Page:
LAS VEGAS – A car shopper using types in the name of a dealership that enjoys high local-marketplace visibility because of its advertising and community involvement.

But what comes up in search results is a link to a website that’s designed to look like the dealership’s page. But it isn’t. It’s actually a third-party site trying to siphon off the dealership’s potential customers.

In such cases, “your brand name and cars on the lot are under attack,” Brian Pasch, CEO of the strategic-digital marketing firm PCG, says here at the Driving Sales Executive Summit presented with WardsAuto.

Competitors and other businesses using search-engine optimization strategies are leading that charge.

Pasch cites another example in which typing in a Hyundai dealership results in appearing as No.2 on the search listing.

“Edmunds is a great firm, but they are not a dealer’s friend in this case,” he says. “It’s a third-party lead generator.” As such, the online auto site could direct the Hyundai dealership’s prospects to a competitor that buys Edmunds’ leads.

What do Edmunds and other automotive firms do to rank so high on search results? They provide content, Pasch says. “They write about cars.” Only a few dealers do the same.

That’s why if a consumer types in “2008 Chevrolet Silverado Denver,” no franchised dealers appear on the first Google page, despite an abundance of dealerships in that city.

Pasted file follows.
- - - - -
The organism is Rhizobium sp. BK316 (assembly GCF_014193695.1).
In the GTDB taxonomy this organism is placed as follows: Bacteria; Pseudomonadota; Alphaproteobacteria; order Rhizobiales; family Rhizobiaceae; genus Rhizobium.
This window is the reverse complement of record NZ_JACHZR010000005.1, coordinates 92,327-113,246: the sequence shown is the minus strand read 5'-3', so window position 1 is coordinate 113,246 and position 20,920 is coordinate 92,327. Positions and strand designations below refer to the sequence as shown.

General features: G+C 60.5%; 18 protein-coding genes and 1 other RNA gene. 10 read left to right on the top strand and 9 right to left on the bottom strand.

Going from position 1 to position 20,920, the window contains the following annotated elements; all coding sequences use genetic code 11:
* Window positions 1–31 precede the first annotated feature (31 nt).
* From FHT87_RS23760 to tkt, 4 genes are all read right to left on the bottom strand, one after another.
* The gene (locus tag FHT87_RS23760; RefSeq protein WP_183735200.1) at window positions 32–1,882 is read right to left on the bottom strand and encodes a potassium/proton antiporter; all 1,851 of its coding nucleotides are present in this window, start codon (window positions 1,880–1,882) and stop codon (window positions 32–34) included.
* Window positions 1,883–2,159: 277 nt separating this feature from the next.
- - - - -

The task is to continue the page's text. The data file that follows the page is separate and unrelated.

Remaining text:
Likewise, typing in “2009 Dodge Ram 1500 Baltimore” will result in six top search-result positions that have nothing to do with franchised dealers, Pasch says.

“It’s not acceptable to let 60%, 70% or 80% of page-one search results be controlled by others,” he tells dealers attending the conference.

Ways to gain a greater online presence start with uploading dealership brochures and videos, as well as engaging more with external links, Pasch says.

He also recommends creating more content on a dealership website by having a page for every ’10 and ’11 vehicle model. “Build a library for every succeeding model year,” he says. “Establish a content-publishing process.”

Search engines will pick up on such content. They also tie into blogs, social-media and press-release sites, so it behooves dealerships to maintain a name-recognition presence on those sites.

“The top term that drives traffic to a website is the dealer’s name,” Pasch says. “It’s not hard to write for search engines.” For example, a posted press release mentioning a dealer’s name and relevant information improves a search-engine ranking.

The Suburban Collection, a dealership group in metro Detroit, posts press releases on certain vehicles in stock to get premium play on Google.

“We write press releases on used cars and pay $30 to a posting service,” Dan Bosmier, Suburban’s Internet director, says.

“Depending on the vehicle, some press releases are harder to land on page-one (search results) than others. Originally, it took us 40 minutes to write the releases. We’ve reduced that to 20 minutes by using a template.”